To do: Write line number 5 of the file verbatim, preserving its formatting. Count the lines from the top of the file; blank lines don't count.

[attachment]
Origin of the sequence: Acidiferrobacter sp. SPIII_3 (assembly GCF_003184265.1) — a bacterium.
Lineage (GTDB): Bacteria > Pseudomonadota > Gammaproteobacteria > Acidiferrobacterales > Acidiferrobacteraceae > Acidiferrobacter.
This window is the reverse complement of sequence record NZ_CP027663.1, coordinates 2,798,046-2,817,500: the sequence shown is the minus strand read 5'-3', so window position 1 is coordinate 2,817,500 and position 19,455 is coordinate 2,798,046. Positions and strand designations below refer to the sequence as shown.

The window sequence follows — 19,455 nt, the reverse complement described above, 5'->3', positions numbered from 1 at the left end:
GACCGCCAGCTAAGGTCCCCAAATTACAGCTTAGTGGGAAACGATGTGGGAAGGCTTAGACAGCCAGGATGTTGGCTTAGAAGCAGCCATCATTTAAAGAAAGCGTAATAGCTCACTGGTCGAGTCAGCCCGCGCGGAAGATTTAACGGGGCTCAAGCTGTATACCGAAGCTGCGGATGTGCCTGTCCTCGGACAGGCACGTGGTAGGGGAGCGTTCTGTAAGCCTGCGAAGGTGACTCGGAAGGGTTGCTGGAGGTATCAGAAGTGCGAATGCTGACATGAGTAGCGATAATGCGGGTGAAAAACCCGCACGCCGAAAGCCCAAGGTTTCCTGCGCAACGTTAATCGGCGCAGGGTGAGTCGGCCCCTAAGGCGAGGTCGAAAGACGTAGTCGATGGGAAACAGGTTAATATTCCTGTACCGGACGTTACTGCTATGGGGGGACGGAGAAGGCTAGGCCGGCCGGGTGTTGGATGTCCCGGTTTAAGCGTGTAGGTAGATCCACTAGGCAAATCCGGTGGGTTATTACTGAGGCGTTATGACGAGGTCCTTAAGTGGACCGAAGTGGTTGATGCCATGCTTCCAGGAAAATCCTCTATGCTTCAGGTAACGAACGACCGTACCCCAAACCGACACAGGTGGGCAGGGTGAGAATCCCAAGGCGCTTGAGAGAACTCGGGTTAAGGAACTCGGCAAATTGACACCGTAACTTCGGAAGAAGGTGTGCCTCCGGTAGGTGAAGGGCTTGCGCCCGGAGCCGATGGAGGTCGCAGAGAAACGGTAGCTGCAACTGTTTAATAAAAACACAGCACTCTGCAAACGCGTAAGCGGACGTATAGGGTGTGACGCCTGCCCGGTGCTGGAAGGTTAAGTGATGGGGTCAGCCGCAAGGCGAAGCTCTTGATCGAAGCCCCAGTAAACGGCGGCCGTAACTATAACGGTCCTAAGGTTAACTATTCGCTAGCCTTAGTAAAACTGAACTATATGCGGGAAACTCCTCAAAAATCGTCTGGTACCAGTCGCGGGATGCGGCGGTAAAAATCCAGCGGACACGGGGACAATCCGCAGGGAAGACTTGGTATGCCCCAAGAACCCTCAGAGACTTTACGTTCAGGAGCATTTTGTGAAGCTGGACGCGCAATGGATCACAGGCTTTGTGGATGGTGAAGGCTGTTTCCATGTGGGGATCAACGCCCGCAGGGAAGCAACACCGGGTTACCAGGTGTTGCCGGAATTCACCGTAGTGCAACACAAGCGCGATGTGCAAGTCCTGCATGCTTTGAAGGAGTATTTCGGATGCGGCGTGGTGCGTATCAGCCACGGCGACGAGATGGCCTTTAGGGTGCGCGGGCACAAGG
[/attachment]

GACCGCCAGCTAAGGTCCCCAAATTACAGCTTAGTGGGAAACGATGTGGGAAGGCTTAGACAGCCAGGATGTTGGCTTAGAAGCAGCCATCATTTAAAGAAAGCGTAATAGCTCACTGGTCGAGTCAGCCCGCGCGGAAGATTTAACGGGGCTCAAGCTGTATACCGAAGCTGCGGATGTGCCTGTCCTCGGACAGGCACGTGGTAGGGGAGCGTTCTGTAAGCCTGCGAAGGTGACTCGGAAGGGTTGCTGGAGGTATCAGAAGTGCGAATGCTGACATGAGTAGCGATAATGCGGGTGAAAAACCCGCACGCCGAAAGCCCAAGGTTTCCTGCGCAACGTTAATCGGCGCAGGGTGAGTCGGCCCCTAAGGCGAGGTCGAAAGACGTAGTCGATGGGAAACAGGTTAATATTCCTGTACCGGACGTTACTGCTATGGGGGGACGGAGAAGGCTAGGCCGGCCGGGTGTTGGATGTCCCGGTTTAAGCGTGTAGGTAGATCCACTAGGCAAATCCGGTGGGTTATTACTGAGGCGTTATGACGAGGTCCTTAAGTGGACCGAAGTGGTTGATGCCATGCTTCCAGGAAAATCCTCTATGCTTCAGGTAACGAACGACCGTACCCCAAACCGACACAGGTGGGCAGGGTGAGAATCCCAAGGCGCTTGAGAGAACTCGGGTTAAGGAACTCGGCAAATTGACACCGTAACTTCGGAAGAAGGTGTGCCTCCGGTAGGTGAAGGGCTTGCGCCCGGAGCCGATGGAGGTCGCAGAGAAACGGTAGCTGCAACTGTTTAATAAAAACACAGCACTCTGCAAACGCGTAAGCGGACGTATAGGGTGTGACGCCTGCCCGGTGCTGGAAGGTTAAGTGATGGGGTCAGCCGCAAGGCGAAGCTCTTGATCGAAGCCCCAGTAAACGGCGGCCGTAACTATAACGGTCCTAAGGTTAACTATTCGCTAGCCTTAGTAAAACTGAACTATATGCGGGAAACTCCTCAAAAATCGTCTGGTACCAGTCGCGGGATGCGGCGGTAAAAATCCAGCGGACACGGGGACAATCCGCAGGGAAGACTTGGTATGCCCCAAGAACCCTCAGAGACTTTACGTTCAGGAGCATTTTGTGAAGCTGGACGCGCAATGGATCACAGGCTTTGTGGATGGTGAAGGCTGTTTCCATGTGGGGATCAACGCCCGCAGGGAAGCAACACCGGGTTACCAGGTGTTGCCGGAATTCACCGTAGTGCAACACAAGCGCGATGTGCAAGTCCTGCATGCTTTGAAGGAGTATTTCGGATGCGGCGTGGTGCGTATCAGCCACGGCGACGAGATGGCCTTTAGGGTGCGCGGGCACAAGG